Boston Dynamics shows off new hybrid robot

Posted on 2 Feb 2017 by Michael Cruickshank

US-based robotics company Boston Dynamics has shown off a new hybrid robot design in a presentation to investors.

Video from the presentation leaked showing a new robotic system called ‘Handle’ which combines some of the unique capabilities of wheeled and bipedal robots.

Handle resembles other bipedal, or human-like robots, but rather than having feet, its legs end in powered wheels.

These wheels enable it to efficiently and speedily move over terrain with much greater ease than the awkward gait of bipedal robots.

Its upper body, however, is designed to be more dexterous, with two arms ending in hands able to pick up and ‘handle’ heavy objects.

The robot constantly balances itself using its upper limbs, something which gives the robot a rather unsettling appearance while in motion.

“This is the debut presentation of what I think will be a nightmare-inducing robot,” said Boston Dynamics founder Marc Raibert in the leaked video.

“This is an exercise in seeing if we can do something like the humanoid […] that eventually could be less expensive but still have significant capabilities.”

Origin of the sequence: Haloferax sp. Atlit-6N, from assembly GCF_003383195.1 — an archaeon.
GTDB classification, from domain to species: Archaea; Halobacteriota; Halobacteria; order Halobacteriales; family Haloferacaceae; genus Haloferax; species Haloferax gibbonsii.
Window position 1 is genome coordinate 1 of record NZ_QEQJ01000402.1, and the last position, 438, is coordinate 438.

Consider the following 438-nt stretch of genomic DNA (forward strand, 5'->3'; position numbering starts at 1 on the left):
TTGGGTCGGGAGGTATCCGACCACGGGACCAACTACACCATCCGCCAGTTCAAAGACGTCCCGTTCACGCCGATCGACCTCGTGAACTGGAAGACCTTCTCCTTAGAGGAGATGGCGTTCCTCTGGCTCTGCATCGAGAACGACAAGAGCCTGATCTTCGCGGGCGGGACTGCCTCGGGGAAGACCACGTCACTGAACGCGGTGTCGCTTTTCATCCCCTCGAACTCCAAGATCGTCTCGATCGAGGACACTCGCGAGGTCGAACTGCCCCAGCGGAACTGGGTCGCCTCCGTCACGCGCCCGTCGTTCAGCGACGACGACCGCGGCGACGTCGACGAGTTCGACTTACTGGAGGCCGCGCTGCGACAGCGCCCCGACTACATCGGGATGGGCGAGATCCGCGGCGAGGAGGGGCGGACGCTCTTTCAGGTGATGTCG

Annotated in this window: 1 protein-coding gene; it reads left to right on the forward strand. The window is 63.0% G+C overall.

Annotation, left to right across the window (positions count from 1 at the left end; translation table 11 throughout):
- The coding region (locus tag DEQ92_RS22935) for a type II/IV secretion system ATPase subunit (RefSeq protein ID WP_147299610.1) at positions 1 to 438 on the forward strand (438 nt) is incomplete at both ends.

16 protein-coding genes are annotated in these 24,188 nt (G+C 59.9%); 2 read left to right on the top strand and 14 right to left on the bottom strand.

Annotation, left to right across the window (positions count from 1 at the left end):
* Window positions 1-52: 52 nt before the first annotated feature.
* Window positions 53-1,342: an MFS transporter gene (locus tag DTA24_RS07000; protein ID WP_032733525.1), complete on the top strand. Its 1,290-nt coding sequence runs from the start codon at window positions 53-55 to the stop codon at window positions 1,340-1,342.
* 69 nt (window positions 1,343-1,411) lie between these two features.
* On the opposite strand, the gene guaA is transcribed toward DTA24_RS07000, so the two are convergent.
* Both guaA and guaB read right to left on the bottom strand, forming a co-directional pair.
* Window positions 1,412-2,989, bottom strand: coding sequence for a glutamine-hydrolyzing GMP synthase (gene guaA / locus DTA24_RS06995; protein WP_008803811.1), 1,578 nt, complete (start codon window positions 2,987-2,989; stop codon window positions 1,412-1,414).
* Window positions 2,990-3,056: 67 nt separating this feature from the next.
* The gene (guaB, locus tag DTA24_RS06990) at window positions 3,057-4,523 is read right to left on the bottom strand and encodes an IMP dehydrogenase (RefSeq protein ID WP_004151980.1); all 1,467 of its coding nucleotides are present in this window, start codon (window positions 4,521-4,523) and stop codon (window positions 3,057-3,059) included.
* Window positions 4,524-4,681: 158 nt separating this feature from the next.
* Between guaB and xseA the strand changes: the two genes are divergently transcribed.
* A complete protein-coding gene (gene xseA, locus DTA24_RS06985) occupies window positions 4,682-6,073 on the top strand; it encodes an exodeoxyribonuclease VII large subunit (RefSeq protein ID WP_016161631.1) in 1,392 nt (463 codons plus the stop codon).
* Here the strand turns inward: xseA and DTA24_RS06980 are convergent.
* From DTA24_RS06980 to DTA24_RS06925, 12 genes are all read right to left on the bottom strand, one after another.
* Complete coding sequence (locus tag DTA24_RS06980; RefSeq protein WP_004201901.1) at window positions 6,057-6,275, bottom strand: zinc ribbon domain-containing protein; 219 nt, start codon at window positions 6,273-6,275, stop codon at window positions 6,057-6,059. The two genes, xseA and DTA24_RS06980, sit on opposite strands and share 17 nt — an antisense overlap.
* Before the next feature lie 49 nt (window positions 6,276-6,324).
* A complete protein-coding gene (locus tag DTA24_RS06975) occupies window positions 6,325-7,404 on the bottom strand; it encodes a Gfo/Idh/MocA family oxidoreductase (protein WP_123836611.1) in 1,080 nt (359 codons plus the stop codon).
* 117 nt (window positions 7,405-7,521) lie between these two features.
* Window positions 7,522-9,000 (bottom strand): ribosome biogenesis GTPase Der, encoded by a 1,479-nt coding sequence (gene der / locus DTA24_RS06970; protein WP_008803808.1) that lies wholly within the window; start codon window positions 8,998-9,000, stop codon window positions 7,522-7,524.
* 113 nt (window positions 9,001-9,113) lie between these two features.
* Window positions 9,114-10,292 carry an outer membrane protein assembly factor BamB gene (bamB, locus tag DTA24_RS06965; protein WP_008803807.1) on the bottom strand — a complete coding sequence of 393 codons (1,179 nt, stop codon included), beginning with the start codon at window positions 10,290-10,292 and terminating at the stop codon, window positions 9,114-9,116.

While the company jokes about the way its robots might be perceived by the public, it is likely much more interested in how it is perceived from an economic standpoint.

Early last year it was reported that Boston Dynamics’ owner, Alphabet, was looking to find a new buyer for the company.

At the time it was reported that the reason for this was that Boston Dynamics was unable to produce a market-ready product that could be easily used to generate a return on investment.

Others also speculated that the company’s focus on designing robots for use by the military could be hurting Google and Alphabet’s brand image.

Nonetheless, it would appear that despite much speculation, Alphabet has not yet found a buyer for the company, and indeed with Handle, it seems that Boston Dynamics is trying to the best of its ability to create innovative but also competitive robots.